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Item# 34726   $10.00  Add to cart   Show All Images   Download PDF
Badge of a Veteran of Combat on the Neva Bridgehead, circa late 1960s - early 70s.

Aluminum, paint and lacquer; the medallion measures 33 mm in height (including the eyelet), about 30 mm wide. The obverse shows inscription "Neva Bridgehead". The reverse shows map of the area where the battle took place including the Neva River, Nevskaya Dubrovka staging area, the village of Arbuzovo (completely destroyed by the Germans early during the siege of Leningrad and never rebuilt), and the VIII GES Hydroelectric Station. The reverse of the suspension has trademark of the Lenemalyer Factory in Leningrad. The badge is in excellent condition.

The territor

Aluminum, paint and lacquer; the medallion measures 33 mm in height (including the eyelet), about 30 mm wide. The obverse shows inscription "Neva Bridgehead". The reverse shows map of the area where the battle took place including the Neva River, Nevskaya Dubrovka staging area, the village of Arbuzovo (completely destroyed by the Germans early during the siege of Leningrad and never rebuilt), and the VIII GES Hydroelectric Station. The reverse of the suspension has trademark of the Lenemalyer Factory in Leningrad. The badge is in excellent condition.

The territory marked on the map was on the western side of the so-called Mga Bottleneck, a German position south of Lake Ladoga which separated Leningrad from the Soviet mainland throughout the siege. Dominated by the Sinyavino Heights in its center, the Nazi stronghold was of extreme importance to both sides, as its recapture by the Soviet troops would allow the Leningrad and Volkhov Fronts to link up thus breaking the blockade. The Leningrad Front struck from the west taking a small bridgehead on the Neva River which would become known as Nevskiy Pyatachok ("the Five- Кopek-Sized Spot on the Neva.") The subsequent numerous efforts to expand it however ended in failure at an enormous human cost. Literally packed with remains of Soviet soldiers, this area is considered hallowed ground in Russia to this day.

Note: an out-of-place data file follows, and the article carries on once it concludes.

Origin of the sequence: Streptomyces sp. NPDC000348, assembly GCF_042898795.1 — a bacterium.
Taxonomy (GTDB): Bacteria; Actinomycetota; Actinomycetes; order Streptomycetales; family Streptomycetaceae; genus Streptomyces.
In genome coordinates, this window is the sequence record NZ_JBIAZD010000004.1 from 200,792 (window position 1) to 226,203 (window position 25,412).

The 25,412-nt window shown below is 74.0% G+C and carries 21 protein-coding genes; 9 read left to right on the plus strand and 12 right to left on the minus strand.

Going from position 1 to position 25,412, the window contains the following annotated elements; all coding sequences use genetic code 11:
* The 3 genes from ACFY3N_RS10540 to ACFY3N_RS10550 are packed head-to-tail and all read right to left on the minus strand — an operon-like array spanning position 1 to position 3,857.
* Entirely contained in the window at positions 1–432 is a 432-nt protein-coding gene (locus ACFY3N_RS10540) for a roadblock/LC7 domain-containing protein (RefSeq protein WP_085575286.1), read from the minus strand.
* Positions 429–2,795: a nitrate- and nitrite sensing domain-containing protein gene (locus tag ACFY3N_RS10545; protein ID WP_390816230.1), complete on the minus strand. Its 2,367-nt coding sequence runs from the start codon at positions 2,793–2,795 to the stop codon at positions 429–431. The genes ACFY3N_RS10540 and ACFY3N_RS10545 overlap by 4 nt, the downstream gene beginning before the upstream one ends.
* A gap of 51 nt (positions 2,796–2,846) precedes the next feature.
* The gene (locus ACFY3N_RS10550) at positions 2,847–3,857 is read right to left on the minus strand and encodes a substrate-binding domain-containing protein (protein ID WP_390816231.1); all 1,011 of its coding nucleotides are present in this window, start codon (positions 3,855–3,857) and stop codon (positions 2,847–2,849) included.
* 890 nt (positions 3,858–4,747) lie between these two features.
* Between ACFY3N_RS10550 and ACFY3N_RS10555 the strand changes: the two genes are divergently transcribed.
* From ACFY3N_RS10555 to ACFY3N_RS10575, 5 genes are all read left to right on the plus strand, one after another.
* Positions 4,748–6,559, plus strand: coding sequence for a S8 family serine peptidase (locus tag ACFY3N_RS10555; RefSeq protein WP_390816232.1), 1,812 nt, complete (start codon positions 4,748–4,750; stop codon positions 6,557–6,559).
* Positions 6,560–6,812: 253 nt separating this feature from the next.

/See Paul Schmitt, "Soviet Second World War Veteran Badges", Page 64/.
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